arrowSection 8.2 - Democracy & Cyberspace

This topic is monitored by Moritz Law Professor Peter M. Shane

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Cyberdemocracy: Background Information and Resources

Global interest in the potential impacts of new digital information and communications technologies (ICTs) on democratic practice spawned a field of research and initiative in the 1990s variously called "cyber-," "digital," "electronic," "virtual," or just "e-," "democracy." Since the advent of the World Wide Web, projects in this domain have generally pursued four different, albeit related directions:

  1. The use of ICTs to enhance political processes that were already conventional in our form of representative government, e.g., raising money, distributing candidate information, providing voter education, or facilitating letter-writing to public officials;
  2. The use of ICTs to facilitate community organization, political protest, or other forms of political activity that occur primarily in "real space";
  3. The use of ICTs to enhance the capacity of citizens to consult or collaborate directly with government officials in the making of public policy; and
  4. The use of the Web as a medium for political protest itself — often called "hacktivism."

It is still early to determine how initiatives along these lines will affect the course of electoral politics. For example, in 2000, the most innovative use of the Internet in the presidential election was an effort to get Nader supporters in "swing" states to exchange presumably unenforceable pledges to vote in their states for Gore, in return for the equally unenforceable pledges by Gore supporters in solidly Republican states to vote for Nader. The effort was designed to increase Nader's chances for achieving a level of electoral support nationally that would secure his federal funding for 2004, while reducing the likelihood that the Nader campaign would deprive Gore of the electoral votes needed to win. The fact that neither objective succeeded does not belie the inventiveness of the effort, which would hardly have been conceivable without the Internet.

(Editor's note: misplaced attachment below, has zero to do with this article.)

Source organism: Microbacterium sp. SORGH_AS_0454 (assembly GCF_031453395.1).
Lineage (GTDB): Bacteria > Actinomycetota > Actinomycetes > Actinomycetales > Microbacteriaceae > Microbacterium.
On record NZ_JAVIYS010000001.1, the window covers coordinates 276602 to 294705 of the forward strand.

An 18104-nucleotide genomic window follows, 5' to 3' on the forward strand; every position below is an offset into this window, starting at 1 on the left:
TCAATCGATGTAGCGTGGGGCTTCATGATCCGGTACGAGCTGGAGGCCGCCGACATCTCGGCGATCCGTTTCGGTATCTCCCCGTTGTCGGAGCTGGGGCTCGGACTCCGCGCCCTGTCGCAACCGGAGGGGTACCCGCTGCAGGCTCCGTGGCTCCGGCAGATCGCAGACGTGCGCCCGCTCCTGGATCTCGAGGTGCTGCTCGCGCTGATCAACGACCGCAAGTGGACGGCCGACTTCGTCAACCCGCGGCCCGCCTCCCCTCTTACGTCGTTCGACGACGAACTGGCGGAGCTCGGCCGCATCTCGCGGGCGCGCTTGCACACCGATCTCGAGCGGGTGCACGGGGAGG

The following resources offer an introduction to the world of cyberdemocracy:

Up-to-Date briefings on developments in cyberdemocracy around the world:

Online avenues to cyberdemocracy research:

Good examples of online U.S. political practice:

Background reading:

Anderson, David M. And Michael Cornfield, eds., Online Politics and Democratic Values ( Rowman & Littlefield 2003).

Coleman, Stephen & John Gøtze, Bowling Together: Online Public Engagement in Policy Deliberation (2001) http://www.bowlingtogether.net/

Froomkin, Michael A., Habermas@Discourse.net: Toward a Critical Theory of Cyberspace , 116 Harv. L. Rev. 749 (2003), available from http://www.law.miami.edu/~froomkin/discourse/ils.pdf

Hague, Barry And Brian D. Loader, eds., Digital Democracy: Discourse and Decision Making in the Information Age ( Routledge 1999).

Johnson, Dennis W., Congress Online: Bridging the Gap Between Citizens and Their Representatives (Routledge 2004).

Shane, Peter M., ed., Democracy Online: The Prospects for Political Renewal Through the Internet (Routledge 2004).

Tsagarousianou, Roza, Damian Tambini and Cathy Bryan, eds., Cyberdemocracy: technologies, cities and civic networks (Routledge 1998).